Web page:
Disc herniation becomes more and more common as people get older. If you’re experiencing intense pain or discomfort caused by a herniated disc in the cervical, thoracic, or lumbar region of the spine, we may be able to help you manage your pain.
Located in San Antonio, Texas, Innovative Spine is committed to helping our patients live comfortable, prosperous lives. Our practice is led by Dr. Frank Kuwamura, a physician board-certified in orthopedic spine care who has 19 years of experience in his field. If you’d like more information about our practice or are interested in scheduling a consultation appointment, contact us today!
What is Disc Herniation?
Between each of the vertebrae of the spine are structures called discs that act as shock absorbers between adjacent vertebrae. These discs hold the vertebrae of the spine together, while still allowing for controlled mobility in its structure. Spinal discs have a soft center, encased by a tougher exterior.
Over time, the strength and integrity of this exterior can begin to degrade, sometimes allowing some of the soft material that makes up the center of the disc to push out through a crack in its exterior. This is referred to as disc herniation. Disc herniation primarily affects individuals between the ages of 30 and 50. Also called a slipped disc, a herniated disc can irritate the nearby nerves or even the spinal cord, causing weakness, pain, and numbness in various areas of the body.
The symptoms of a herniated disc vary depending on if the herniation occurred in the cervical, thoracic, or lumbar area of the spine.
Cervical Disc Herniation
Cervical disc herniation is usually the result of neck trauma or injury and usually results in irritation of the cervical nerve. When a herniated disc presses on the cervical nerve, it can cause radiating pain down the length of the arm accompanied by numbness and tingling that extends to the fingertips.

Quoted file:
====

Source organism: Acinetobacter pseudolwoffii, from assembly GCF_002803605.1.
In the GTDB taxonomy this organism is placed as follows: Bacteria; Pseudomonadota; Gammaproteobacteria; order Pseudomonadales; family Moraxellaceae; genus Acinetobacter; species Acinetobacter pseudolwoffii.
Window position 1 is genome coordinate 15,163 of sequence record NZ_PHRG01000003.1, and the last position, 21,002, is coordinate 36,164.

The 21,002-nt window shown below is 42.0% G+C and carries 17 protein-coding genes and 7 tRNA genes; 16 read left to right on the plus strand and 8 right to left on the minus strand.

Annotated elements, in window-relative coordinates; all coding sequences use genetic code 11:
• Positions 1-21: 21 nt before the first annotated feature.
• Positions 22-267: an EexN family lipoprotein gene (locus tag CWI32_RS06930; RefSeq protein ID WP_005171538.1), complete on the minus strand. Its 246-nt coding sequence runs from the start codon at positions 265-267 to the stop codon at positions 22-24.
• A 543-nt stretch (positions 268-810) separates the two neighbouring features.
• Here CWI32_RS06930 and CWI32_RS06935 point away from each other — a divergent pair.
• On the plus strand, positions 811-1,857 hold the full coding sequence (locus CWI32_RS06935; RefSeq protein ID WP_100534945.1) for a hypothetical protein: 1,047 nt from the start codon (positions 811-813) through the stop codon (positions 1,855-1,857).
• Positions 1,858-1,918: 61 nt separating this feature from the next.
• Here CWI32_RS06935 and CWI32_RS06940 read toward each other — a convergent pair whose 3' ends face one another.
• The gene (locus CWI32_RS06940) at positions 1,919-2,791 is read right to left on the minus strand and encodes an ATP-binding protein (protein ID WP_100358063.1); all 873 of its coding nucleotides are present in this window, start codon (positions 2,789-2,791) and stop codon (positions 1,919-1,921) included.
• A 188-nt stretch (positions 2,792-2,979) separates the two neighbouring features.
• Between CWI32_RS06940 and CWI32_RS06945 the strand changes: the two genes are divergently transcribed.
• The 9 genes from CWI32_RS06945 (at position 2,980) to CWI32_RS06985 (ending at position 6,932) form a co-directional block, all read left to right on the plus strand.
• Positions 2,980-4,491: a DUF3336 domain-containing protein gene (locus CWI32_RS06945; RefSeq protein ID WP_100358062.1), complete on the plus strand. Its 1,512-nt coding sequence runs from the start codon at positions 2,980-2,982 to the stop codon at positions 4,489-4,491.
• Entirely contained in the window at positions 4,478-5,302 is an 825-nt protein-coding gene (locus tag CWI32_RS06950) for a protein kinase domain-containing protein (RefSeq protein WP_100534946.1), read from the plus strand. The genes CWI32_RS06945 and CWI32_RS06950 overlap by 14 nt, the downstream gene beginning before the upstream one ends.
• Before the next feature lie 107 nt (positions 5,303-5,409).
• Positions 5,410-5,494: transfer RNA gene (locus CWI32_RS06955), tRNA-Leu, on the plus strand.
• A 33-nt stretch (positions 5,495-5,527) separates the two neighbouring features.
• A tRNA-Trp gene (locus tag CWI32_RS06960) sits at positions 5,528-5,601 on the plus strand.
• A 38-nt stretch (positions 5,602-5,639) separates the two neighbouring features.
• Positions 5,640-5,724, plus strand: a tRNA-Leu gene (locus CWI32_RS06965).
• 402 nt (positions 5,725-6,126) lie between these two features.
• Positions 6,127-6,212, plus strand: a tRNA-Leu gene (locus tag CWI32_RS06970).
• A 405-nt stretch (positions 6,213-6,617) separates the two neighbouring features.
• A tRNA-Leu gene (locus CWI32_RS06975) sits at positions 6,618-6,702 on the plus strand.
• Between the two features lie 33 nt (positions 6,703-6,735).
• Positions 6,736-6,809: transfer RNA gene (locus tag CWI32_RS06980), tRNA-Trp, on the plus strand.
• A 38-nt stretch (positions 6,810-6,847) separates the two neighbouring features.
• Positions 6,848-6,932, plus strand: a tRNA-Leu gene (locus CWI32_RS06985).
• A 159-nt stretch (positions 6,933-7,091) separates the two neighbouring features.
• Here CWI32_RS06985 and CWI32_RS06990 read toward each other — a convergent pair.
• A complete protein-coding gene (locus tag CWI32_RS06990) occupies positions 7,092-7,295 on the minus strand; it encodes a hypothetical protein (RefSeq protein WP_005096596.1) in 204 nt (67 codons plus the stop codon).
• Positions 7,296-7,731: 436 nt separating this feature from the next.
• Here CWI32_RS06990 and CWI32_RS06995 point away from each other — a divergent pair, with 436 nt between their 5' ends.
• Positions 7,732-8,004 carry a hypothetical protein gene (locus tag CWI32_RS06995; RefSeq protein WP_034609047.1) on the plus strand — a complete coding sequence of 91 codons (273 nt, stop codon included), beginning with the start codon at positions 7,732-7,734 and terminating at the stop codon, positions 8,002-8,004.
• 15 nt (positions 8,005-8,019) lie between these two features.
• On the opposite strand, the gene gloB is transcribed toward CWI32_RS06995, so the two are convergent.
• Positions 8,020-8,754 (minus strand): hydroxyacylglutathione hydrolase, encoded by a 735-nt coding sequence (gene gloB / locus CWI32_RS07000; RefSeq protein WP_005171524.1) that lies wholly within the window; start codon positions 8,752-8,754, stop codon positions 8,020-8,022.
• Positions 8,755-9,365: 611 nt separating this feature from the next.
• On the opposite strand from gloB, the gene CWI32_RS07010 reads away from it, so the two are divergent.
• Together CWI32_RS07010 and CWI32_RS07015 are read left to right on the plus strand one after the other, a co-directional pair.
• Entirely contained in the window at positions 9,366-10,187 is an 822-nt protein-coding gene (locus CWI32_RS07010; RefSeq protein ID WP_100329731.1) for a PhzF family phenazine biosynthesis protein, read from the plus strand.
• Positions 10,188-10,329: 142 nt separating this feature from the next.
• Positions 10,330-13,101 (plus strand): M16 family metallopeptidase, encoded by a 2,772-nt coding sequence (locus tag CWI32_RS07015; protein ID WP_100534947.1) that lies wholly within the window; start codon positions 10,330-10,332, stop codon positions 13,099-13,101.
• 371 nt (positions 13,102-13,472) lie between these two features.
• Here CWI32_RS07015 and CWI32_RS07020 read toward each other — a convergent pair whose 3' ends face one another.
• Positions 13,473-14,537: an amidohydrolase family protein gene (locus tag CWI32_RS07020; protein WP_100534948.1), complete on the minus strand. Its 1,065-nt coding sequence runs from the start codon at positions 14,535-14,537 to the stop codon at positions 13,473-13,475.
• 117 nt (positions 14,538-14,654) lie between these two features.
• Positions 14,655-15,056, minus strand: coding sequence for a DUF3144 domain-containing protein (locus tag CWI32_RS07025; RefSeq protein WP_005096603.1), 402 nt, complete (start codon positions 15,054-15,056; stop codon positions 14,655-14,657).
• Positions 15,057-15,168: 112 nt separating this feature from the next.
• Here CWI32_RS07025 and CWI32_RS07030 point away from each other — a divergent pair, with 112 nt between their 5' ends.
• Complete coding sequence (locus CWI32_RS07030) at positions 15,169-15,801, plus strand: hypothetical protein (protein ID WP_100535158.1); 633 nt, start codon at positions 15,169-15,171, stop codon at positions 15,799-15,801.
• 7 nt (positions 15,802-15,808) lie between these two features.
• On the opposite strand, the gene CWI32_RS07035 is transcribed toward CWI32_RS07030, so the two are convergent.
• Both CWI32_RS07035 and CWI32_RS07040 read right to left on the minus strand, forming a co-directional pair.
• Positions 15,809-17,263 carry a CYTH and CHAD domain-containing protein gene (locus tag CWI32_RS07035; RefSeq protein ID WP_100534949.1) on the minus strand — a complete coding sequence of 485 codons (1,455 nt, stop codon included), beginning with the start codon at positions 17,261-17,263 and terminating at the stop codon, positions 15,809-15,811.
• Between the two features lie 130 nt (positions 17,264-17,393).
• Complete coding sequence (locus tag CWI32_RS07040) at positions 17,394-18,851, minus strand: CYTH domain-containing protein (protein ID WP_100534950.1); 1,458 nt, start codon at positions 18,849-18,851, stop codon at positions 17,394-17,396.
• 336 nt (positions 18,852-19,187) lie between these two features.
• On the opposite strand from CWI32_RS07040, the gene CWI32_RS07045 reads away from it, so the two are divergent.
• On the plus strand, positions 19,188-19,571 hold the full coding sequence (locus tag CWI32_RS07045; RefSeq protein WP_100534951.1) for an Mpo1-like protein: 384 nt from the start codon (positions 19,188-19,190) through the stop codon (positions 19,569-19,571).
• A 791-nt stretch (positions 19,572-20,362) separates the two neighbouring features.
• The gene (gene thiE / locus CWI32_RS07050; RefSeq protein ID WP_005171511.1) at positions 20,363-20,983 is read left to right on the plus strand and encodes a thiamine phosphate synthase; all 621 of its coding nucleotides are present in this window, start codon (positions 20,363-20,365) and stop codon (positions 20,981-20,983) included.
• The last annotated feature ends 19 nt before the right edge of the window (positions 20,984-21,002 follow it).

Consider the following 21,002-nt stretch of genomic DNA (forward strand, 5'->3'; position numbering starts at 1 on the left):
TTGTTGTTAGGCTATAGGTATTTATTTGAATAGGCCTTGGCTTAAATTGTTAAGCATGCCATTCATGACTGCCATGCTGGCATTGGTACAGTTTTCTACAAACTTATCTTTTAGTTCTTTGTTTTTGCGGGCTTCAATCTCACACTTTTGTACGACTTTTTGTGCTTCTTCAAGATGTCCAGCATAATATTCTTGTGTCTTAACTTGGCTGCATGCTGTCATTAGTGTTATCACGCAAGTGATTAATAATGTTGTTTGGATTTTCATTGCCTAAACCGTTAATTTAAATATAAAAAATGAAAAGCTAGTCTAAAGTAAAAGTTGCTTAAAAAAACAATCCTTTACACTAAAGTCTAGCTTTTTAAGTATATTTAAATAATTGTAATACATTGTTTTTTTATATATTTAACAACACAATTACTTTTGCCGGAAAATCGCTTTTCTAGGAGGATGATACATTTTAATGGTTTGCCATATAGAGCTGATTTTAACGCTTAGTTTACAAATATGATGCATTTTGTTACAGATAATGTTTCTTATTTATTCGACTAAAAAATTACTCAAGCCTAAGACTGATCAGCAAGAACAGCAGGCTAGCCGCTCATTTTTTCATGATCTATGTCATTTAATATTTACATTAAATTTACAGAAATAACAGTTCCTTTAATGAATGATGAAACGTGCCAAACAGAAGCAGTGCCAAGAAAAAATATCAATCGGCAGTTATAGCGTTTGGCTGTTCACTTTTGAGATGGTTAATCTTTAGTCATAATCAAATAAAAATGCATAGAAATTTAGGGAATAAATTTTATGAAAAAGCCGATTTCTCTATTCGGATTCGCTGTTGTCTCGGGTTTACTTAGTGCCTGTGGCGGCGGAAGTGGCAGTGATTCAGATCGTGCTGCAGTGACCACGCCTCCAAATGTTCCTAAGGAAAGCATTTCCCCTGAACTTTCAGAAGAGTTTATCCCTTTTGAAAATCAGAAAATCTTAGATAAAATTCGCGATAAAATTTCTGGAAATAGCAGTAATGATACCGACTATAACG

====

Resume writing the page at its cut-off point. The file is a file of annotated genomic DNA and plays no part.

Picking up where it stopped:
Thoracic Disc Herniation
Depending on the area of that spine that thoracic disc herniation occurs, patients can experience a dramatic variation of symptoms.
- Central disc protrusion can cause upper back pain or spinal cord dysfunction
- Lateral disc herniation occurs when the disc herniates to the side, effecting an exiting nerve root and causing radiating chest or abdominal pain
- Centro-lateral disc herniation can cause upper back pain, radiating pain, or spinal cord dysfunction
Lumbar Disc Herniation
While most people who suffer from a lumbar herniated disc experience no symptoms six weeks after it originally occured, others can experience debilitating, chronic pain. Lumbar disc herniation can cause leg pain, nerve pain, and neurological symptoms in the lower back, buttocks, calves, foot, toes, and thighs.
Do you suspect that you or someone you love may be suffering from a herniated disc? Contact Innovative Spine today to schedule a consultation appointment to learn more about the ways we can help alleviate this pain. We look forward to hearing from you!